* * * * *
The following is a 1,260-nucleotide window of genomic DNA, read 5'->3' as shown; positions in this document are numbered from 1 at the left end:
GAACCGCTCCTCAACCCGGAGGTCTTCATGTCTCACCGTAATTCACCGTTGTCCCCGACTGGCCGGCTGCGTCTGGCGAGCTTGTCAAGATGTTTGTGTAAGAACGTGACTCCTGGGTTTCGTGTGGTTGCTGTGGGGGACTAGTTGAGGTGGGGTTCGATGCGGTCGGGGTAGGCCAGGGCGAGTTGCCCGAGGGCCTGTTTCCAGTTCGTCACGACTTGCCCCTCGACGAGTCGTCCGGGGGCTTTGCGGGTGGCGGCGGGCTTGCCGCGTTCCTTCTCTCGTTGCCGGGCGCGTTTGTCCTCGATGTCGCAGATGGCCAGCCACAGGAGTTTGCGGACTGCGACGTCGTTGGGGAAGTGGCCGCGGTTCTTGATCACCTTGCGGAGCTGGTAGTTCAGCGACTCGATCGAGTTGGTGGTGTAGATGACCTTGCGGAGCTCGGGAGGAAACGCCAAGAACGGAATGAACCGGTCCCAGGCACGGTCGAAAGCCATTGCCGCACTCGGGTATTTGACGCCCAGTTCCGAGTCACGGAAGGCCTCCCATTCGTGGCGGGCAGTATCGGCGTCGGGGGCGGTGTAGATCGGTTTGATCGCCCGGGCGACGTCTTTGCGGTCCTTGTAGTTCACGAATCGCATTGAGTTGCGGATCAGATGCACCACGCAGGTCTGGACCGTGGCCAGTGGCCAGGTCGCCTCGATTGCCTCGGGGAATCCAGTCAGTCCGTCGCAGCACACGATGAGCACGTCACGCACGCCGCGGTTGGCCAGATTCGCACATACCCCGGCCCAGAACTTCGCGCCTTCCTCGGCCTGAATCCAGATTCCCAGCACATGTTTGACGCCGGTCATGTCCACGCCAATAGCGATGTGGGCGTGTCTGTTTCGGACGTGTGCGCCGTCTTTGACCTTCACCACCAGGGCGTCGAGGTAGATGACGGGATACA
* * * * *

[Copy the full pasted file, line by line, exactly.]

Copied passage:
The following is a 1,260-nucleotide window of genomic DNA, read 5'->3' as shown; positions in this document are numbered from 1 at the left end:
GAACCGCTCCTCAACCCGGAGGTCTTCATGTCTCACCGTAATTCACCGTTGTCCCCGACTGGCCGGCTGCGTCTGGCGAGCTTGTCAAGATGTTTGTGTAAGAACGTGACTCCTGGGTTTCGTGTGGTTGCTGTGGGGGACTAGTTGAGGTGGGGTTCGATGCGGTCGGGGTAGGCCAGGGCGAGTTGCCCGAGGGCCTGTTTCCAGTTCGTCACGACTTGCCCCTCGACGAGTCGTCCGGGGGCTTTGCGGGTGGCGGCGGGCTTGCCGCGTTCCTTCTCTCGTTGCCGGGCGCGTTTGTCCTCGATGTCGCAGATGGCCAGCCACAGGAGTTTGCGGACTGCGACGTCGTTGGGGAAGTGGCCGCGGTTCTTGATCACCTTGCGGAGCTGGTAGTTCAGCGACTCGATCGAGTTGGTGGTGTAGATGACCTTGCGGAGCTCGGGAGGAAACGCCAAGAACGGAATGAACCGGTCCCAGGCACGGTCGAAAGCCATTGCCGCACTCGGGTATTTGACGCCCAGTTCCGAGTCACGGAAGGCCTCCCATTCGTGGCGGGCAGTATCGGCGTCGGGGGCGGTGTAGATCGGTTTGATCGCCCGGGCGACGTCTTTGCGGTCCTTGTAGTTCACGAATCGCATTGAGTTGCGGATCAGATGCACCACGCAGGTCTGGACCGTGGCCAGTGGCCAGGTCGCCTCGATTGCCTCGGGGAATCCAGTCAGTCCGTCGCAGCACACGATGAGCACGTCACGCACGCCGCGGTTGGCCAGATTCGCACATACCCCGGCCCAGAACTTCGCGCCTTCCTCGGCCTGAATCCAGATTCCCAGCACATGTTTGACGCCGGTCATGTCCACGCCAATAGCGATGTGGGCGTGTCTGTTTCGGACGTGTGCGCCGTCTTTGACCTTCACCACCAGGGCGTCGAGGTAGATGACGGGATACA